Rukupo befriended the missionaries when they first came to Turanga, but later became disillusioned with Europeans. In 1851 he opposed the proposal of Donald McLean, the government land purchase officer, to establish a township in Poverty Bay. He sought the return of land occupied by settlers, and strongly objected to Pakeha living on the land of his ancestors. Nevertheless, he was apparently appointed an assessor in the late 1850s. Among his own people he acted as a magistrate. He grew large crops of kumara and wheat, and provided the millstones for a mill at Turanga which Te Aitanga-a-Mahaki helped to build.
In March 1865 Pai Marire missionaries arrived in Poverty Bay. Their presence was not opposed by Rukupo and other Maori leaders, who assured the European settlers of their safety. Rukupo became a convert to Pai Marire and for a time was one of the most outspoken opponents of the government. With the defeat of Pai Marire supporters among Ngati Porou, his attitude became more pacific, but he could not prevent war from coming to Turanga. Warriors from Poverty Bay had joined the Hauhau forces fighting in Waiapu; Rukupo's protégé, Pita Tamaturi, was shot by Major R. N. Biggs near Pakairomiromi. The Poverty Bay tribes were now seen as hostile and government troops, including Ngati Porou, arrived in the area. Rukupo and other local leaders attempted to make peace with the government by offering to take the oath of allegiance. After a government ultimatum Rukupo pledged that 270 men from his district would surrender, but they did not follow him. In November troops marched on Waerenga-a-hika pa, which surrendered six days later after a battle in which 130 of its defenders were killed or wounded.
After the war Rukupo protested against the sending of Hauhau suspects to the Chatham Islands, and worked to limit land confiscation. In 1868 Te Kooti and his followers returned to Poverty Bay, and in November attacked Matawhero. Rukupo is reported to have met Te Kooti a few days later and to have been presented with a silver watch on a gold chain. The killing of Major Biggs during the attack on Matawhero has been seen as, in part, compensation for the death of Pita Tamaturi in 1865.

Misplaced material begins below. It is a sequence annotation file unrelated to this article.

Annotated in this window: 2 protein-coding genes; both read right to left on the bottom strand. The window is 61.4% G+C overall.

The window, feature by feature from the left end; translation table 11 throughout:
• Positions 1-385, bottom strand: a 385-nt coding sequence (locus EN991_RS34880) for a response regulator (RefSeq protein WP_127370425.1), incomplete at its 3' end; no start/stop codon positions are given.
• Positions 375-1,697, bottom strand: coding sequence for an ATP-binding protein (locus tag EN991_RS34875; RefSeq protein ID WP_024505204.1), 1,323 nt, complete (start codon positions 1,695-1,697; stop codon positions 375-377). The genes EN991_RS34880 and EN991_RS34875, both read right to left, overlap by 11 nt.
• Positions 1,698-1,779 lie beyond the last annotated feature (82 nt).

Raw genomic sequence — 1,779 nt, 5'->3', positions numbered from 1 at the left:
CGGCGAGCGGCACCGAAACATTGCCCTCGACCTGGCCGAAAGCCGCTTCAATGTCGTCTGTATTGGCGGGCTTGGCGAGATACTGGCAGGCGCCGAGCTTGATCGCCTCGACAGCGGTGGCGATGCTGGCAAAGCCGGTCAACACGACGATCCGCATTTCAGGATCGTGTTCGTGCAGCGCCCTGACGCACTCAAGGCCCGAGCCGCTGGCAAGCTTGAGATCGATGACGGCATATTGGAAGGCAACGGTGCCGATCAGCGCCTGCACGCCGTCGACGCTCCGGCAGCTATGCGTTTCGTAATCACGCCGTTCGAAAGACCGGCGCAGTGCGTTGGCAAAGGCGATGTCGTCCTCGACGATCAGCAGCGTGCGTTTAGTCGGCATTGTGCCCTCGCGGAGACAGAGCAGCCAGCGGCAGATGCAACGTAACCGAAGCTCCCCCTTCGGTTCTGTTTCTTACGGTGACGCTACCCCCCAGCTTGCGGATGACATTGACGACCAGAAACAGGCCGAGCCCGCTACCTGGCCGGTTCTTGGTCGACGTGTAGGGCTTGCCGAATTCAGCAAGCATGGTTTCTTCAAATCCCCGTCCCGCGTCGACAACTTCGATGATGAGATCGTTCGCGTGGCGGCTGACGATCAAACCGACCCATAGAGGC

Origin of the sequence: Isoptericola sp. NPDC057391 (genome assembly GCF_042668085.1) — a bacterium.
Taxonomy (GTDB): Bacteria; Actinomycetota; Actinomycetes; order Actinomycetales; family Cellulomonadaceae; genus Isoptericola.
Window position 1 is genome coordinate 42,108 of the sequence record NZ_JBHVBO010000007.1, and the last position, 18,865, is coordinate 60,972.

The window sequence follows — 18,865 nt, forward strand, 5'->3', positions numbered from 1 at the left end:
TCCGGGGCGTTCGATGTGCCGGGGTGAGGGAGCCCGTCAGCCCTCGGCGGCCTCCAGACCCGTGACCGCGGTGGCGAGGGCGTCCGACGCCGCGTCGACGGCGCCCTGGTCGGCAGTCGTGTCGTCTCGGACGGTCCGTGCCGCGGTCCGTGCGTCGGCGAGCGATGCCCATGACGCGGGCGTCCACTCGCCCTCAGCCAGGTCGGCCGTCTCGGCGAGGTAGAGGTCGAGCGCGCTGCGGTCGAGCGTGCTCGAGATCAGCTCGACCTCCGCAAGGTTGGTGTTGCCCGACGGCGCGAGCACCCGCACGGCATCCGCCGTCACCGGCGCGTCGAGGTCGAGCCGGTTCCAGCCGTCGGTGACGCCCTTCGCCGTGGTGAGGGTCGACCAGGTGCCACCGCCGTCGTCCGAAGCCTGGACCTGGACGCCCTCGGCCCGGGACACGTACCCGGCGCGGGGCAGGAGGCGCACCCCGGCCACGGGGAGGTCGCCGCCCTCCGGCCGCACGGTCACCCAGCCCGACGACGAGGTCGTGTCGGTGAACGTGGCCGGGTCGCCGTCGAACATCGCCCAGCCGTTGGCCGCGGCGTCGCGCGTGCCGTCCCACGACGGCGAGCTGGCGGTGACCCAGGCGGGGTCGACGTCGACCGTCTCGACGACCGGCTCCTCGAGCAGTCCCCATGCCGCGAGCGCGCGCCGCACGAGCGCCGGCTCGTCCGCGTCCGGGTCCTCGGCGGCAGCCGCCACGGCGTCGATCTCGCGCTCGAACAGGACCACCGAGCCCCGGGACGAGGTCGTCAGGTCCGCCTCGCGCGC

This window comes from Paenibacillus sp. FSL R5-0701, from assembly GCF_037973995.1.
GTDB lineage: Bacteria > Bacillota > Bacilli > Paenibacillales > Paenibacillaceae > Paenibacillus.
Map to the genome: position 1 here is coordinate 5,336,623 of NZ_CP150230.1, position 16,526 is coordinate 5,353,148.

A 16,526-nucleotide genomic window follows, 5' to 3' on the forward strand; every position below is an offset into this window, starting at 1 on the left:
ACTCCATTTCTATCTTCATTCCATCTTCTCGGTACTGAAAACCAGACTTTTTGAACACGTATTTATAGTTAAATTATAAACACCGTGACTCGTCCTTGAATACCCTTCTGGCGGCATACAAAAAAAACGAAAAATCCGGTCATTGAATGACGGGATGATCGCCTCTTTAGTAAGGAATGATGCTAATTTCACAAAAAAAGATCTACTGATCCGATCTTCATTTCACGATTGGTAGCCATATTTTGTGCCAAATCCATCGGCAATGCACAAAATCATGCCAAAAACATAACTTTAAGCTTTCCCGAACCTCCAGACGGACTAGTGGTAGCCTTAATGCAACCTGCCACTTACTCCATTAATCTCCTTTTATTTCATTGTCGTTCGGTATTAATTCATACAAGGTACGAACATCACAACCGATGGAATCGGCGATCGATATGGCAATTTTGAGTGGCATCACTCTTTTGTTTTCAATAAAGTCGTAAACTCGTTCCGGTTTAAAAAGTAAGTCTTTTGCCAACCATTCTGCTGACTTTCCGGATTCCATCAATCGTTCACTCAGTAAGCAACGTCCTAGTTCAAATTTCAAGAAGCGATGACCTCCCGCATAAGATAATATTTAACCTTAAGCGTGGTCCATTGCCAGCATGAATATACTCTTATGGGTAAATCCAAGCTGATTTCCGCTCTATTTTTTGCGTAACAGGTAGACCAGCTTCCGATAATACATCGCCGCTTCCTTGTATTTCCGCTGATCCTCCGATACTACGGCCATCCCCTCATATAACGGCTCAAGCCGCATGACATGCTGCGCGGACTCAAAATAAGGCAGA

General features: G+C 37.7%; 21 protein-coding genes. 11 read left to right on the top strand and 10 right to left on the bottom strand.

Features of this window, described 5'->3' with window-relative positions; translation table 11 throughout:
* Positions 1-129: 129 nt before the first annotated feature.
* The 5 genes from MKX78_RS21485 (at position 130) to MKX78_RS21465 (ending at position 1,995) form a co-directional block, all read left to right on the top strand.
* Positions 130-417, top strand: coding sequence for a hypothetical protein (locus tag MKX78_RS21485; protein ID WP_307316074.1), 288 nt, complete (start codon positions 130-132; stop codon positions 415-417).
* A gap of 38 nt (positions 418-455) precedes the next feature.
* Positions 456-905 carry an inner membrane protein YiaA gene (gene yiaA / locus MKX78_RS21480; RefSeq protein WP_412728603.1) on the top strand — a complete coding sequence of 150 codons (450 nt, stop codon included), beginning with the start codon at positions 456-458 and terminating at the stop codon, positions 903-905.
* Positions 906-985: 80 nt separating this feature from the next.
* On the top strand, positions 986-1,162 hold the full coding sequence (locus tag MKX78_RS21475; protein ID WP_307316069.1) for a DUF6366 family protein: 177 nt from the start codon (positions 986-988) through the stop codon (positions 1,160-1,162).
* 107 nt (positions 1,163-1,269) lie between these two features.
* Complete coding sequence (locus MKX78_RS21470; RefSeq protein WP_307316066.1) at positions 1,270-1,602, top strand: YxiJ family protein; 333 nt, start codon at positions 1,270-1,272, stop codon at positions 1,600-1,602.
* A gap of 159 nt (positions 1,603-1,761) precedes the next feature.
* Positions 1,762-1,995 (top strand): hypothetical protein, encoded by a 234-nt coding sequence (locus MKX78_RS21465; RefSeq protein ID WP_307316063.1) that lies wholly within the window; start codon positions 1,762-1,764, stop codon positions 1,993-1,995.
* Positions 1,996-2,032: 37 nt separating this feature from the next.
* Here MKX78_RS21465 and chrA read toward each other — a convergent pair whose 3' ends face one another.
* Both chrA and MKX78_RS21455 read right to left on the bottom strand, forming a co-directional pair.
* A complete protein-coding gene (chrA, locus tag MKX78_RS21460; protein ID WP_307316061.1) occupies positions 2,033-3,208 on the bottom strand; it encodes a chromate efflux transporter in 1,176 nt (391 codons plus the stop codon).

Raharuhi Rukupo's wife was named Marama. They had one son, Te Waaka Rongotu, who died before his father. Thus Rukupo had no direct descendants, although he had one adopted child, Otene Pitau. No photographs of Rukupo exist, but in the house Te Hau-ki-Turanga there is a carving made by him which is thought to represent either Rukupo himself or his elder brother, Tamati Waka Mangere.
Between 1865 and 1873 Rukupo made some of the carvings for the meeting house Te Mana-o-Turanga. This was his last major work. He is the most famous of the great carvers of the nineteenth century. The love of the art of carving was instilled in him by his elders who taught him traditional methods. With the arrival of the Pakeha, however, he abandoned the stone chisel and adze for steel implements. Thus he was a transitional figure in the development of Maori art. He left many treasures for future generations.
Rahuruhi Rukupo died on 29 September 1873. He was buried by Mohi Turei on 2 October beside the church at Manutuke. His last advice to his tribe was to repair the church, live near it, keep clear of debt and hold on to their land.